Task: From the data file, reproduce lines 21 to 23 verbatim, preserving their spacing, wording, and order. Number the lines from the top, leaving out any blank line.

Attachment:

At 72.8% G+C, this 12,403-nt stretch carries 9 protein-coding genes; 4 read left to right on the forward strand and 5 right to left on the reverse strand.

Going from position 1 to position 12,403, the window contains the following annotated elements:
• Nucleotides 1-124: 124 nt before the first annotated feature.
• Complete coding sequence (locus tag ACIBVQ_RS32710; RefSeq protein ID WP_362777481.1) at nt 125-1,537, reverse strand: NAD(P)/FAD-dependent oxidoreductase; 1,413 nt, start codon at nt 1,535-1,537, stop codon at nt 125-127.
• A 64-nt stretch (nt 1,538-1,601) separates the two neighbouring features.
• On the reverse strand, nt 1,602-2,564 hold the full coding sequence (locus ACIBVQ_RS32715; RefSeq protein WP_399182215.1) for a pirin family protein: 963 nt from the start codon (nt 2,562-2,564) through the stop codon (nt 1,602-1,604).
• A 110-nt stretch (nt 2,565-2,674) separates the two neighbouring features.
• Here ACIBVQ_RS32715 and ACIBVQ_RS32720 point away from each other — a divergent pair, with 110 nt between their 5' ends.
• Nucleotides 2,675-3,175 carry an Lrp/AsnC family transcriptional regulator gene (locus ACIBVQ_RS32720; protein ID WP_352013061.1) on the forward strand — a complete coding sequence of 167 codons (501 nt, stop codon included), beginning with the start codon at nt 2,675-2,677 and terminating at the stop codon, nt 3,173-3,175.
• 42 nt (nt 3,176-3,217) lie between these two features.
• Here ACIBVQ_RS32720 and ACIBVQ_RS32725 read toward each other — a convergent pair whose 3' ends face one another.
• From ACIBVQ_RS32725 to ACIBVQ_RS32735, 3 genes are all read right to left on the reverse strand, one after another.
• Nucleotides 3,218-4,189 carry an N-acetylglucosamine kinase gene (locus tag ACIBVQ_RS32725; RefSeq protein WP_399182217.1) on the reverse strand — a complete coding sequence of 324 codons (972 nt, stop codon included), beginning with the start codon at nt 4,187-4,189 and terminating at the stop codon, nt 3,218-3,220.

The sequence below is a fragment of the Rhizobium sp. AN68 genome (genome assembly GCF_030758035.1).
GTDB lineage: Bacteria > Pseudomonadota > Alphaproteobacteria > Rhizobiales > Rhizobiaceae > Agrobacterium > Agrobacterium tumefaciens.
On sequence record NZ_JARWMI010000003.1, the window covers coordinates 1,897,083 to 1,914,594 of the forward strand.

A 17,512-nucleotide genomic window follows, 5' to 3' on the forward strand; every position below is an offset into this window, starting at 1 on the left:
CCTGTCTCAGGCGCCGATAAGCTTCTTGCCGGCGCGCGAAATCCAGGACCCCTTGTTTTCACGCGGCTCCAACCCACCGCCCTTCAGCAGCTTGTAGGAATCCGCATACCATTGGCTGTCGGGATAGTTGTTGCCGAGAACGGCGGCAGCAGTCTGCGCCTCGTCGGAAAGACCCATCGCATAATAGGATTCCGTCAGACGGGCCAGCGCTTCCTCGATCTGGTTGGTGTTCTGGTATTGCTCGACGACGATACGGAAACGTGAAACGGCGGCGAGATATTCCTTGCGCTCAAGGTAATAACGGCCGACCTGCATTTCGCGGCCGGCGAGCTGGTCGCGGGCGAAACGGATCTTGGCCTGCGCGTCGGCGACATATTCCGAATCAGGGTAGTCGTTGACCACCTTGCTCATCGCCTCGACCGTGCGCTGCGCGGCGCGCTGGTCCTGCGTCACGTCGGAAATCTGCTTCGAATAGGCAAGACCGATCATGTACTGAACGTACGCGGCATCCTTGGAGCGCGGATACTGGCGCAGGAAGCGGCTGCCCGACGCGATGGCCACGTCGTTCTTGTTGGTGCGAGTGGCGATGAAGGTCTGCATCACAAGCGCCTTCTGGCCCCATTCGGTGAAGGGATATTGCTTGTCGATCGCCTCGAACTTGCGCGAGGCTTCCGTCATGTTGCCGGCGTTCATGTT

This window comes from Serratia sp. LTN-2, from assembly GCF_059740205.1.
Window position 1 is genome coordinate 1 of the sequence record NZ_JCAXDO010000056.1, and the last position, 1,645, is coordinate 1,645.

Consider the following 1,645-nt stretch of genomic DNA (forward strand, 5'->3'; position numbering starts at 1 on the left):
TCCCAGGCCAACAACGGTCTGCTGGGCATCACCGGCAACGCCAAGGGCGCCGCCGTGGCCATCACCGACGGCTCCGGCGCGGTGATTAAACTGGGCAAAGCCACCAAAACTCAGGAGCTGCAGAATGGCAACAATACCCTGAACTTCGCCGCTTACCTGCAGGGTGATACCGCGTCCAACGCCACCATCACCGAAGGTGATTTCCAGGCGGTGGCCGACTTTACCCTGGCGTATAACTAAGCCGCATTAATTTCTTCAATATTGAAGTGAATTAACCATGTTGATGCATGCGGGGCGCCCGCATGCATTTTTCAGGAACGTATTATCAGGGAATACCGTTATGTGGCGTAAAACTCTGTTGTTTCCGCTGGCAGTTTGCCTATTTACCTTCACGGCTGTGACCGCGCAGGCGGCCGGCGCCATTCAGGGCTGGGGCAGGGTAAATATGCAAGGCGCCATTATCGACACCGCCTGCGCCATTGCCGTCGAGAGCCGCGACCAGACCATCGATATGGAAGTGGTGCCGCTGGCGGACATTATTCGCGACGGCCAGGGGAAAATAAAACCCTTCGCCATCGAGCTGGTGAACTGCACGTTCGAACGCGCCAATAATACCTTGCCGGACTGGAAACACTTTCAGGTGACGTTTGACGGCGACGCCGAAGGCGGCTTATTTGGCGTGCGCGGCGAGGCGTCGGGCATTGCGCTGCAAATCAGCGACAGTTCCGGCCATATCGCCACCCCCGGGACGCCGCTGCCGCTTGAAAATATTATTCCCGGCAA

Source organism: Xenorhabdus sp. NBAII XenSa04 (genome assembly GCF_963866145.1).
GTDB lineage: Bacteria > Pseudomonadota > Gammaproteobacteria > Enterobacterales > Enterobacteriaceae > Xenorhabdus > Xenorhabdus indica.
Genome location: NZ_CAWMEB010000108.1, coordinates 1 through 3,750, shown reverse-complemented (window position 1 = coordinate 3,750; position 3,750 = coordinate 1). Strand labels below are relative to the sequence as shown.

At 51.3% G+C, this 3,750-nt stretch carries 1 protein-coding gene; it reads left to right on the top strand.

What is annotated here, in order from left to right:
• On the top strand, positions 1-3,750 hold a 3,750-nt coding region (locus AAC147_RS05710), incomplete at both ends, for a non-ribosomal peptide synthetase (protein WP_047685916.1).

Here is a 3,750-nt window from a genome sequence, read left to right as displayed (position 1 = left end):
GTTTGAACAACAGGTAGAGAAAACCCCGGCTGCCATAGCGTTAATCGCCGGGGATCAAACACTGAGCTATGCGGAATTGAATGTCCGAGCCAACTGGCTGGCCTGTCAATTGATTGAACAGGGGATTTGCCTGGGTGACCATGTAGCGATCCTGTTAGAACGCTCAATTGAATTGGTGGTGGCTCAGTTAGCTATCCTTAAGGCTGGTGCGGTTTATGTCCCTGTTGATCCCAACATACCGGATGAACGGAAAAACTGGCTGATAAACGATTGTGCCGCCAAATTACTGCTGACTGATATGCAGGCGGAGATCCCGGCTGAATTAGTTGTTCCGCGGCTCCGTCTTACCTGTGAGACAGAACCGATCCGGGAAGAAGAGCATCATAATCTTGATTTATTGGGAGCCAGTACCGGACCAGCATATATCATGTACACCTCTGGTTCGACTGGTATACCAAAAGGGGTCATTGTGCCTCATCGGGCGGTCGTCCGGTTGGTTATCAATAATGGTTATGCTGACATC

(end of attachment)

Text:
Consider the following 1,645-nt stretch of genomic DNA (forward strand, 5'->3'; position numbering starts at 1 on the left):
TCCCAGGCCAACAACGGTCTGCTGGGCATCACCGGCAACGCCAAGGGCGCCGCCGTGGCCATCACCGACGGCTCCGGCGCGGTGATTAAACTGGGCAAAGCCACCAAAACTCAGGAGCTGCAGAATGGCAACAATACCCTGAACTTCGCCGCTTACCTGCAGGGTGATACCGCGTCCAACGCCACCATCACCGAAGGTGATTTCCAGGCGGTGGCCGACTTTACCCTGGCGTATAACTAAGCCGCATTAATTTCTTCAATATTGAAGTGAATTAACCATGTTGATGCATGCGGGGCGCCCGCATGCATTTTTCAGGAACGTATTATCAGGGAATACCGTTATGTGGCGTAAAACTCTGTTGTTTCCGCTGGCAGTTTGCCTATTTACCTTCACGGCTGTGACCGCGCAGGCGGCCGGCGCCATTCAGGGCTGGGGCAGGGTAAATATGCAAGGCGCCATTATCGACACCGCCTGCGCCATTGCCGTCGAGAGCCGCGACCAGACCATCGATATGGAAGTGGTGCCGCTGGCGGACATTATTCGCGACGGCCAGGGGAAAATAAAACCCTTCGCCATCGAGCTGGTGAACTGCACGTTCGAACGCGCCAATAATACCTTGCCGGACTGGAAACACTTTCAGGTGACGTTTGACGGCGACGCCGAAGGCGGCTTATTTGGCGTGCGCGGCGAGGCGTCGGGCATTGCGCTGCAAATCAGCGACAGTTCCGGCCATATCGCCACCCCCGGGACGCCGCTGCCGCTTGAAAATATTATTCCCGGCAA

Source organism: Xenorhabdus sp. NBAII XenSa04 (genome assembly GCF_963866145.1).